A/C Questions on temps, vents and more

OK - Some background. Bought my 2400 sq ft home in Feb, 2004. So, this is my first summer. In addition, it is my first home, so newbie alert on all sides.
The home has 4 stories. A garage/basement, where the A/C, heater, water heater etc are located. First floor is kitchen, D/R, L/R, etc. Second floor is 2 full baths and 2 bedrooms and Third floor is a loft/bedroom.
Vents are closed in the basement, the majority (not all) of the first floor and one of the two bedrooms on the second floor and all bathrooms. Vents are open in one bedroom and the loft.
When I turn the A/C on and the outside temp is lets say 85 degrees or higher, the A/C struggles to keep the home below 75 degrees. During the day, I have the thermostat set to 79 degrees and it easily holds at this temp. But, when I return home, it is set to bring the home to 75 degrees and the A/C runs all evening until I go to sleep, where the temp is again brough to 79 degrees.
Now, my questions:
1. When temp should the air be at the vents during A/C operation? How should I test this?
2. This is a fairly new home (less then 3 years old) so I assume the A/C units is not faulty. The filter is clean. What are other 'obvious' things to check?
3. It seems the air does not blow very hard in the upper floors. It blows very hard on the first floor, but poorly above. Any ideas?
Thanks much...
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Newer home and you think that they did it right........................... draw your own conclusion
Your condrundrum is that you think that the unit is properly sized. Call a local expert and ask them. Hard to see from here.
Anything ventured here will be pure speculation. We can not see/or know the whole situation. Not to slam you but WTF are the rest of the conditions your dealing with? Need an sooth sayer, go there. Want help spell it out in painful detail! I am not trying to be negitave, but with what you supplied it any help is an WILD ASS GUESS.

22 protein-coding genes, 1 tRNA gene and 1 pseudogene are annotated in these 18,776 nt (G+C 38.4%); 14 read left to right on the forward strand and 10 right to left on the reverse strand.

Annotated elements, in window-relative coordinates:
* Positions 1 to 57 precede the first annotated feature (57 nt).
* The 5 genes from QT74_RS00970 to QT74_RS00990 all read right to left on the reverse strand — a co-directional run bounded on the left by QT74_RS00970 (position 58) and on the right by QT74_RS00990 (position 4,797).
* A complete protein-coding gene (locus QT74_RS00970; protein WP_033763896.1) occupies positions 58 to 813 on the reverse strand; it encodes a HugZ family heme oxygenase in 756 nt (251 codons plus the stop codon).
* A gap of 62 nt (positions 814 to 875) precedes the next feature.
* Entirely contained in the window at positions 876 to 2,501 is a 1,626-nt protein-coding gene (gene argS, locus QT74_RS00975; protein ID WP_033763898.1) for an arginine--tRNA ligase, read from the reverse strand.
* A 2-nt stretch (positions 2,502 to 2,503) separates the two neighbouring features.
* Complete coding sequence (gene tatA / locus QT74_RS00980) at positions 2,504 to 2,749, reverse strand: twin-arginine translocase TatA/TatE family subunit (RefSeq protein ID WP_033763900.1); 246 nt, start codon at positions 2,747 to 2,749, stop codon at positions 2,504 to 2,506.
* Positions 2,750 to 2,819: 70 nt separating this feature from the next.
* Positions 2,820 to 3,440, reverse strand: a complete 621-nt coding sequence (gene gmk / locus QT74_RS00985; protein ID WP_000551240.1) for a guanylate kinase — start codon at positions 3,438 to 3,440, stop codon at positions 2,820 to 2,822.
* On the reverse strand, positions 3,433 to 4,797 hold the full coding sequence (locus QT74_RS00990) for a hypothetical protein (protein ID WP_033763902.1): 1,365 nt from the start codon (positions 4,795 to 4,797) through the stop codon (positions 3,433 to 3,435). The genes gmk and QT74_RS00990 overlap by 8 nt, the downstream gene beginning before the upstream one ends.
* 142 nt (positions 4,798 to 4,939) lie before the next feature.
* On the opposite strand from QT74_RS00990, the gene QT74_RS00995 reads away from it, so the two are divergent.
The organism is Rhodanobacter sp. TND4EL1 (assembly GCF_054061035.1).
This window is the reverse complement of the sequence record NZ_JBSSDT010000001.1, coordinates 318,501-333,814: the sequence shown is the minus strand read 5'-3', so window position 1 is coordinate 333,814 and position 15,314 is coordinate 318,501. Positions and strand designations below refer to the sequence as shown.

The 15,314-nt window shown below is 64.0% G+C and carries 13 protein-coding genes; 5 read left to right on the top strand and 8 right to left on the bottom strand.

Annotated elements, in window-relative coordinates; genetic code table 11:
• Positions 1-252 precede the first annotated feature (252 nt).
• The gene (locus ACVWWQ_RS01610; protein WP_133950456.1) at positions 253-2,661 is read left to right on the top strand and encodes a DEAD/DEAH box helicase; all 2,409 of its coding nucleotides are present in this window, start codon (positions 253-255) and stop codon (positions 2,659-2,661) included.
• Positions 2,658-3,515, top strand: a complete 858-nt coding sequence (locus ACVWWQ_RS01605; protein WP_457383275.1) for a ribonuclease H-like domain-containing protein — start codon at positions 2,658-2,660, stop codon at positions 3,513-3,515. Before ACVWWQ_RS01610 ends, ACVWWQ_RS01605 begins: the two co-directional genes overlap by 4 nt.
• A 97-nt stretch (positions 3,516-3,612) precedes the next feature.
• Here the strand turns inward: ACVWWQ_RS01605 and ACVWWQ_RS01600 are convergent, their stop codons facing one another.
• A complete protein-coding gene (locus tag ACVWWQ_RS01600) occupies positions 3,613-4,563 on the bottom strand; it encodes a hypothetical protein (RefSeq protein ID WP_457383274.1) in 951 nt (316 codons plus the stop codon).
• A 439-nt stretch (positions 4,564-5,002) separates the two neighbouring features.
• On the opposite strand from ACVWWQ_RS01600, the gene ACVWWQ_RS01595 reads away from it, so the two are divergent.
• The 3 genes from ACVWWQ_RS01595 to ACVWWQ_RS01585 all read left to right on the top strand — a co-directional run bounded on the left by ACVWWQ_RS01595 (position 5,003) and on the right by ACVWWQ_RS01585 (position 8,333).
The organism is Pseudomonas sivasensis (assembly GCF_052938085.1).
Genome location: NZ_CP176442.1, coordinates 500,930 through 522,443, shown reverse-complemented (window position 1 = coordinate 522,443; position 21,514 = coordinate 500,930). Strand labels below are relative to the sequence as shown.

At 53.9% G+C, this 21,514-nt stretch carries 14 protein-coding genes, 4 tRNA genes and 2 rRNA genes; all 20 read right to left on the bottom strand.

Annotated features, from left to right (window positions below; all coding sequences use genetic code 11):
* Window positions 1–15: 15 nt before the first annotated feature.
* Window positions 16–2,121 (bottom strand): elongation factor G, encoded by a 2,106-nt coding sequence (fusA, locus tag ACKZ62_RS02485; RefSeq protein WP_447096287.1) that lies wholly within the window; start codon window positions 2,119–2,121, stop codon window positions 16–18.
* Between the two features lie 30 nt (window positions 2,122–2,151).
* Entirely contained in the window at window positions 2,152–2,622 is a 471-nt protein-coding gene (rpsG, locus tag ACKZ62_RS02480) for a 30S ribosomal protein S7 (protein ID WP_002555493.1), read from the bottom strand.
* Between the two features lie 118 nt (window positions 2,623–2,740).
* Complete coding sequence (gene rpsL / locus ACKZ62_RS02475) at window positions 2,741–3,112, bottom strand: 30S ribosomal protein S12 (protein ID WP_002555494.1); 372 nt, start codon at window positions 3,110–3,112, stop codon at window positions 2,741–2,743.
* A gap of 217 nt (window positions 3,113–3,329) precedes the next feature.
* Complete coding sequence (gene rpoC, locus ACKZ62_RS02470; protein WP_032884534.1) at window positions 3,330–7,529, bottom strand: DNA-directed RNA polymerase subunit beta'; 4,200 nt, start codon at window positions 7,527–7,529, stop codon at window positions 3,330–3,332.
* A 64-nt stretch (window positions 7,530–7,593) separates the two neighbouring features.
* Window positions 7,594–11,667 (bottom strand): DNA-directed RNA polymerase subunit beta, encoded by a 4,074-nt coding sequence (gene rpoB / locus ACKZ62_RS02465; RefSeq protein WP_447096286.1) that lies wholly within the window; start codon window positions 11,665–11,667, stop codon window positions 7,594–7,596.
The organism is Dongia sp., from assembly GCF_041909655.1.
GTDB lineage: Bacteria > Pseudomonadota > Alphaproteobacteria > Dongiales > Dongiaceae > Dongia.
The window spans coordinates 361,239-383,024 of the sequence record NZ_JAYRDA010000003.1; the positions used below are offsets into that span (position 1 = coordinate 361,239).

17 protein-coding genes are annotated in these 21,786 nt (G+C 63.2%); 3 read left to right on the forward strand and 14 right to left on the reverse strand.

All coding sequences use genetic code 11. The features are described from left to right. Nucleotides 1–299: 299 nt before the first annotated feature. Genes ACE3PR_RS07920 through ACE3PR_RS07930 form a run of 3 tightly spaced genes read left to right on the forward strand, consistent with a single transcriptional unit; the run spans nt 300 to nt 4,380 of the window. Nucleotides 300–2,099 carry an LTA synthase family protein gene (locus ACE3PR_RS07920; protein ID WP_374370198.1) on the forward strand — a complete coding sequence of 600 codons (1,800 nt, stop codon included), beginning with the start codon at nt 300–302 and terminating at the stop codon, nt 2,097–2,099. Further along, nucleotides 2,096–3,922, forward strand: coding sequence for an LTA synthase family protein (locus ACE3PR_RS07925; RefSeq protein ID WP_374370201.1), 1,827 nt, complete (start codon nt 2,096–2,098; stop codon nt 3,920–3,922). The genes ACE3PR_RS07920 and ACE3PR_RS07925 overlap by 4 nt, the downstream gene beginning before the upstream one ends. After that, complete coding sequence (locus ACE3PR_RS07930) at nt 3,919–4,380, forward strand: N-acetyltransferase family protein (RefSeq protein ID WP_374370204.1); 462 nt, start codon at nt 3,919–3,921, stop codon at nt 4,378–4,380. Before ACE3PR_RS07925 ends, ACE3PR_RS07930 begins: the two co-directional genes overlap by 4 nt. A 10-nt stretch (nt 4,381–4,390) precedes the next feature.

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Brian Tobin wrote: /snip/

Nominally the temperature difference between the return and supply registers should be in the range of 15-22 degrees. Use a thermometer. Note that this 'delta T' by itself doesn't mean much. You should check the temperature both at the return register and directly at the return plenum. If there is more than a 2 degree difference in the return air temperature at the plenum then I would suspect leaky or inadequately insulated return ductwork.

Not a good assumption. Also, how do you know if this is the right size unit? Did the builder / AC contractor provide you with a heat gain calculation worksheet (AKA "Manual J") and a duct volume calculation (AKA "Manual D")?

Assuming this is not a zoned system and that there are no dampers anywhere in the lines, this sounds like a duct design problem - ask for a copy of the Manual D showing how much airflow should be coming from each supply register, and ask the builder / contractor to measure the airflow at each duct to insure that it meets the design criteria.

You are welcome.
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Bolcking all those vents can restrict airflow enough to freeze your coil. Get a pro out . But first try leaving the fan on continously and letting the unit run longer, don`t set it back, minimal setbacks times less than 8 hrs may save Zero, you must make up lost cooling.
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m Ransley wrote:

Citation, please? It is my understanding that ANY A/C setback (except one that causes short cycling) will save in electrical power.
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